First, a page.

The EU has resumed payment for fuel shipments to the only power plant in the Gaza Strip on a provisional basis.
At least half of Gaza's 1.4 million residents have been without power
The EU cut off funding last Thursday because of concerns over plans by the Islamist group Hamas, which controls Gaza, to tax electricity bills.
The row left hundreds of thousands of Palestinians without electricity but most should now be getting power back.
A senior Hamas leader denied his group had any such tax plans, and said assurances had been sent to the EU.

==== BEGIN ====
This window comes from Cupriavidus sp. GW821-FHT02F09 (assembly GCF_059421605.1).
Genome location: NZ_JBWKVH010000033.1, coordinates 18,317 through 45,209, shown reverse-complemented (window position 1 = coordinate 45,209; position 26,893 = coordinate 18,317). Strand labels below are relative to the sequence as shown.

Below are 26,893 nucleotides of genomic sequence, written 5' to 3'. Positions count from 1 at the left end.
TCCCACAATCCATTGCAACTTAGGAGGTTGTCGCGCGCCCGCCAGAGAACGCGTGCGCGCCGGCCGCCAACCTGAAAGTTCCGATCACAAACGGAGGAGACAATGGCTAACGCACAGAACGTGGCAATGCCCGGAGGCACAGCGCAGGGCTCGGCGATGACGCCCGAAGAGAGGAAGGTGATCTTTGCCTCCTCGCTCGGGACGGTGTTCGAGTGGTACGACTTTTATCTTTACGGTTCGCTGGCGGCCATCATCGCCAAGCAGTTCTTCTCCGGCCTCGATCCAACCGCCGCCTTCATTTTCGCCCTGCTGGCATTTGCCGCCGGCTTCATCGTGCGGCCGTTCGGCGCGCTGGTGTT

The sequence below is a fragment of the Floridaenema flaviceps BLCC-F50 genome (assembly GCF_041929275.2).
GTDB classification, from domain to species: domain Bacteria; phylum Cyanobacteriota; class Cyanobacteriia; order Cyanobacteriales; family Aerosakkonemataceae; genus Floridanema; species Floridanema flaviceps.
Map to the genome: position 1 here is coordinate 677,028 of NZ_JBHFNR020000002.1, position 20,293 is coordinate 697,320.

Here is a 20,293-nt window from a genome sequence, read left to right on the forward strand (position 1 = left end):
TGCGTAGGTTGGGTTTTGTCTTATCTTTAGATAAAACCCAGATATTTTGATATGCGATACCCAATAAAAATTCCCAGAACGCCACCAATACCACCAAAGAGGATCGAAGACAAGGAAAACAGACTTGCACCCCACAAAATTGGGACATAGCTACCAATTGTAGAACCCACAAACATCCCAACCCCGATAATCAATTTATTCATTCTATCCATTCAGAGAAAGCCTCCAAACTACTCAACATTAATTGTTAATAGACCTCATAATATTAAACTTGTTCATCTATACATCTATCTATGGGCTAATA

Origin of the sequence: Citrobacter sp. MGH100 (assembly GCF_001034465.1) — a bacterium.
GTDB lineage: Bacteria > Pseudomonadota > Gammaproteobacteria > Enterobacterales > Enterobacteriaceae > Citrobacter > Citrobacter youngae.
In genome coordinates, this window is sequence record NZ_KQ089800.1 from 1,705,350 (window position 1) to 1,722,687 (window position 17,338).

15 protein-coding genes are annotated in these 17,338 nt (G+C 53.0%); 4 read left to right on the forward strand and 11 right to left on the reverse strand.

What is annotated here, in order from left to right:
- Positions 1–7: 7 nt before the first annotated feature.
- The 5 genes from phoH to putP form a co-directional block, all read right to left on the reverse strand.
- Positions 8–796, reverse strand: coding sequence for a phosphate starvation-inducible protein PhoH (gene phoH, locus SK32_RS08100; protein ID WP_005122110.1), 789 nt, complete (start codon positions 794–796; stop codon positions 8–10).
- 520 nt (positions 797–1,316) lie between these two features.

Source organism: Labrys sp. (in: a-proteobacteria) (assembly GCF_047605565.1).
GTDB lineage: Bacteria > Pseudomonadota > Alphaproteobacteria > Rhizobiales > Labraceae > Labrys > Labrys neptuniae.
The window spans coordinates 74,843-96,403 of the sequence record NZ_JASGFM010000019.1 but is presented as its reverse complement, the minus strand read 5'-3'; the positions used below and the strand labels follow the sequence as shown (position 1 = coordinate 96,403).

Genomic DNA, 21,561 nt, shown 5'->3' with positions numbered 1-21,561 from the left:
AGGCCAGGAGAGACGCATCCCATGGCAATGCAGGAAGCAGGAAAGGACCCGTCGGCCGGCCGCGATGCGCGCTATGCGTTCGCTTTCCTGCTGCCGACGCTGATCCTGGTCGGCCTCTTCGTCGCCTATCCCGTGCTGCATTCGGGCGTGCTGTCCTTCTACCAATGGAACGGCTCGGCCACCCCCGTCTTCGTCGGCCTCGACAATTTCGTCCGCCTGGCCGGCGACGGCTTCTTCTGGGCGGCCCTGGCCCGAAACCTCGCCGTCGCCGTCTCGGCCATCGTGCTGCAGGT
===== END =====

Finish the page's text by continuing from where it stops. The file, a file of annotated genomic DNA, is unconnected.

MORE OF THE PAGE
Three fuel trucks crossed from Israel into Gaza at the Nahal Oz crossing and headed to the power plant.
The resumption of fuel-aid payments to Gaza comes after EU officials held a meeting with the Palestinian Prime Minister, Salam Fayyad, in the West Bank.
In a statement on Tuesday, the European Commission said it had agreed with Mr Fayyad that audits would be carried out to ensure that "fuel aid in Gaza remains properly managed".
A joint committee of the EU and the Palestinian Authority has been set up to monitor fuel delivery.
Electricity generation would have to be properly managed from now on, EU officials said.
Earlier, the former Palestinian prime minister, Ismail Haniya of Hamas, said the decision to withdraw funding amounted to collective punishment for the people of Gaza.
He said the allegations against Hamas were an attempt by Palestinian Authority Chairman Mahmoud Abbas' government to discredit the movement.